RESEARCH PAPER
IN VITRO TOXICITY OF INDOOR CHAETOMIUM KUNZE EX FR.
 
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Institute of Preventive and Clinical Medicine, Bratislava, Slovakia
CORRESPONDING AUTHOR
Elena Piecková   

Ing. Elena Piecková, MPH, PhD., Institute of Preventive and Clinical Medicine, Limbová 14, SK-833 01 Bratislava, Slovakia.
 
Ann Agric Environ Med. 2003;10(1):9–14
 
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ABSTRACT
Microscopic fungi in the indoor environment present a serious health risk for people living in affected buildings. The potentially toxic ascomycete genus Chaetomium is supposed to be the third most frequent indoor fungal contaminant. Its brief mycological, toxicological and ecological characterization is given. The work was aimed at in vitro study of toxicity of endo- and exometabolites of 14 strains of Chaetomium spp., including 4 strains of Ch. globosum, isolated from mouldy buildings in Slovakia and Denmark, and 3 Ch. globosum strains from the Czechoslovak Collection of Microorganisms (CCM). The endometabolites of 10 isolates of Chaetomium spp. were active: 7 isolates (41% of total strain number) stopped tracheal ciliary movement of 1-d-old chickens after 24 h, 9 isolates (53%) after 48 h and 10 strains (59%) after 72 h. In the case of exometabolites, the extracts of 6 Chaetomium strains showed some ciliostatic activity: 2 isolates (12% of strains tested) after 24 h, 5 isolates (29%) after 48 h and 6 isolates (35%) after 72 h. In general, 5 isolates of Danish origin (83%) produced ciliostatically active exometabolites and 2 isolates (33%) produced such endometabolites, while only 4 strains isolated in Slovakia (50%) and 3 strains (37%) respectively did the same under experimental conditions. Most toxic metabolites were produced by Chaetomium spp. isolated from dwellings, whereas hospital isolates were not able to produce active compounds. Chaetomia as indoor contaminants can contribute to ill health of occupants of mouldy damp building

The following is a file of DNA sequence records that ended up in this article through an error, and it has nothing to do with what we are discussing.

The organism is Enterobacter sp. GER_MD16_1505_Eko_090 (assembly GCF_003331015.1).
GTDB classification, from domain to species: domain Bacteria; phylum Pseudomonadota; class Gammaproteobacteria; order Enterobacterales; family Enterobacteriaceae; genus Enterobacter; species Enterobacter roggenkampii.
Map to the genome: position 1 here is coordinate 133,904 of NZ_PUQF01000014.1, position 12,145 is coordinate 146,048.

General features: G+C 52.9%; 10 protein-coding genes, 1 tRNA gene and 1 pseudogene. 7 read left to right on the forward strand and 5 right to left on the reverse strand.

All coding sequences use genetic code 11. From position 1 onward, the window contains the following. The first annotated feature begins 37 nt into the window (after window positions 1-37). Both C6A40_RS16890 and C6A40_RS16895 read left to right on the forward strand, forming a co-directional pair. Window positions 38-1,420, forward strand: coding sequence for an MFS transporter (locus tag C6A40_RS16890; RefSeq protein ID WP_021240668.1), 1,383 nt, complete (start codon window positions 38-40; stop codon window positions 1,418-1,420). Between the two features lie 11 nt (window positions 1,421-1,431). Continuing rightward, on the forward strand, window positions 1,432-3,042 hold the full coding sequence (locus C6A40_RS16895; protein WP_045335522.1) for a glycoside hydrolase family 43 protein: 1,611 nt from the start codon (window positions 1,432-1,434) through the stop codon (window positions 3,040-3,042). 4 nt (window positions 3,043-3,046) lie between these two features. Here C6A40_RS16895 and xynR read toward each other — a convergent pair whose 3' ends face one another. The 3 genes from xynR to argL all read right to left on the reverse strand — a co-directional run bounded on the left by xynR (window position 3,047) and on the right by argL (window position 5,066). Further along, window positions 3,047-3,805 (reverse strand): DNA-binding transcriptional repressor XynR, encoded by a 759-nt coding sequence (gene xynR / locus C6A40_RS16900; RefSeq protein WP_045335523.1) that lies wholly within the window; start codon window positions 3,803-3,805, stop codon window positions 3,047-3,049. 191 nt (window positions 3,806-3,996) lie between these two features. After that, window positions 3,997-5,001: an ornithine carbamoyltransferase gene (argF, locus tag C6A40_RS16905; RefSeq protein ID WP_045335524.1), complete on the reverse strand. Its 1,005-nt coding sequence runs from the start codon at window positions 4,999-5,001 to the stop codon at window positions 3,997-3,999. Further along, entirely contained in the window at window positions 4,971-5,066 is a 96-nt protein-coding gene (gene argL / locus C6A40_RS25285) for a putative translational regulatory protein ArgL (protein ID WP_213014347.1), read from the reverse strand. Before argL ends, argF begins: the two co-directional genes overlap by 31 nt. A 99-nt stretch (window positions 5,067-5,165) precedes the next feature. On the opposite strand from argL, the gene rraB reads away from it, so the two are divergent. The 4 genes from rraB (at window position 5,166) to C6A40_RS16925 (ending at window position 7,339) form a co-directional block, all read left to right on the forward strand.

eISSN:1898-2263
ISSN:1232-1966